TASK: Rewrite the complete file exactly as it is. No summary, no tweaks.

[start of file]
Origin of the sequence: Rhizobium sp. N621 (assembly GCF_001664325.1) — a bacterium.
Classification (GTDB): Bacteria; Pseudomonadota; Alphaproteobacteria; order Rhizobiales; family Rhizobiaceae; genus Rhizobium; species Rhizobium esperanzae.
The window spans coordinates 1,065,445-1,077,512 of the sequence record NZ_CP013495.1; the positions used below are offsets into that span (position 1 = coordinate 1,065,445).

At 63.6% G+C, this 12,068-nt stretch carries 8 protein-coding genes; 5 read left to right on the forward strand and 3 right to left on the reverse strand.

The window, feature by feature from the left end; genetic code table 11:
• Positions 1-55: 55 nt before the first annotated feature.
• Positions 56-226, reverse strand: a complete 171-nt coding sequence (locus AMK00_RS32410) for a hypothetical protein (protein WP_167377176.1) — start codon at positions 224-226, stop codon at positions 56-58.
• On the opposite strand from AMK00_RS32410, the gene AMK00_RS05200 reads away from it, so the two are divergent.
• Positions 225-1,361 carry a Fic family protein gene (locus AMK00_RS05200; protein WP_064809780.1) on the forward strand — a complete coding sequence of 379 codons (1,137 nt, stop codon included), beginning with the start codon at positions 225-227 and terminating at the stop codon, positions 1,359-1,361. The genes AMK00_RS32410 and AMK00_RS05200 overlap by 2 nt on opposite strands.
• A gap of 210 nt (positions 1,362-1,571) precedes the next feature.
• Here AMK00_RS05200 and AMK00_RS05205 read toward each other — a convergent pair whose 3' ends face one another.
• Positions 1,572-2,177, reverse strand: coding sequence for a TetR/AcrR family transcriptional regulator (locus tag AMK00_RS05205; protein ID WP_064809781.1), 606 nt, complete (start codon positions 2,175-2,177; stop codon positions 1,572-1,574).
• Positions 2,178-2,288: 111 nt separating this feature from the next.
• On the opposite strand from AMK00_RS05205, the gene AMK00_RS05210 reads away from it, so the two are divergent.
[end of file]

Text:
Origin of the sequence: Rhizobium sp. N621 (assembly GCF_001664325.1) — a bacterium.
Classification (GTDB): Bacteria; Pseudomonadota; Alphaproteobacteria; order Rhizobiales; family Rhizobiaceae; genus Rhizobium; species Rhizobium esperanzae.
The window spans coordinates 1,065,445-1,077,512 of the sequence record NZ_CP013495.1; the positions used below are offsets into that span (position 1 = coordinate 1,065,445).

At 63.6% G+C, this 12,068-nt stretch carries 8 protein-coding genes; 5 read left to right on the forward strand and 3 right to left on the reverse strand.

The window, feature by feature from the left end; genetic code table 11:
• Positions 1-55: 55 nt before the first annotated feature.
• Positions 56-226, reverse strand: a complete 171-nt coding sequence (locus AMK00_RS32410) for a hypothetical protein (protein WP_167377176.1) — start codon at positions 224-226, stop codon at positions 56-58.
• On the opposite strand from AMK00_RS32410, the gene AMK00_RS05200 reads away from it, so the two are divergent.
• Positions 225-1,361 carry a Fic family protein gene (locus AMK00_RS05200; protein WP_064809780.1) on the forward strand — a complete coding sequence of 379 codons (1,137 nt, stop codon included), beginning with the start codon at positions 225-227 and terminating at the stop codon, positions 1,359-1,361. The genes AMK00_RS32410 and AMK00_RS05200 overlap by 2 nt on opposite strands.
• A gap of 210 nt (positions 1,362-1,571) precedes the next feature.
• Here AMK00_RS05200 and AMK00_RS05205 read toward each other — a convergent pair whose 3' ends face one another.
• Positions 1,572-2,177, reverse strand: coding sequence for a TetR/AcrR family transcriptional regulator (locus tag AMK00_RS05205; protein ID WP_064809781.1), 606 nt, complete (start codon positions 2,175-2,177; stop codon positions 1,572-1,574).
• Positions 2,178-2,288: 111 nt separating this feature from the next.
• On the opposite strand from AMK00_RS05205, the gene AMK00_RS05210 reads away from it, so the two are divergent.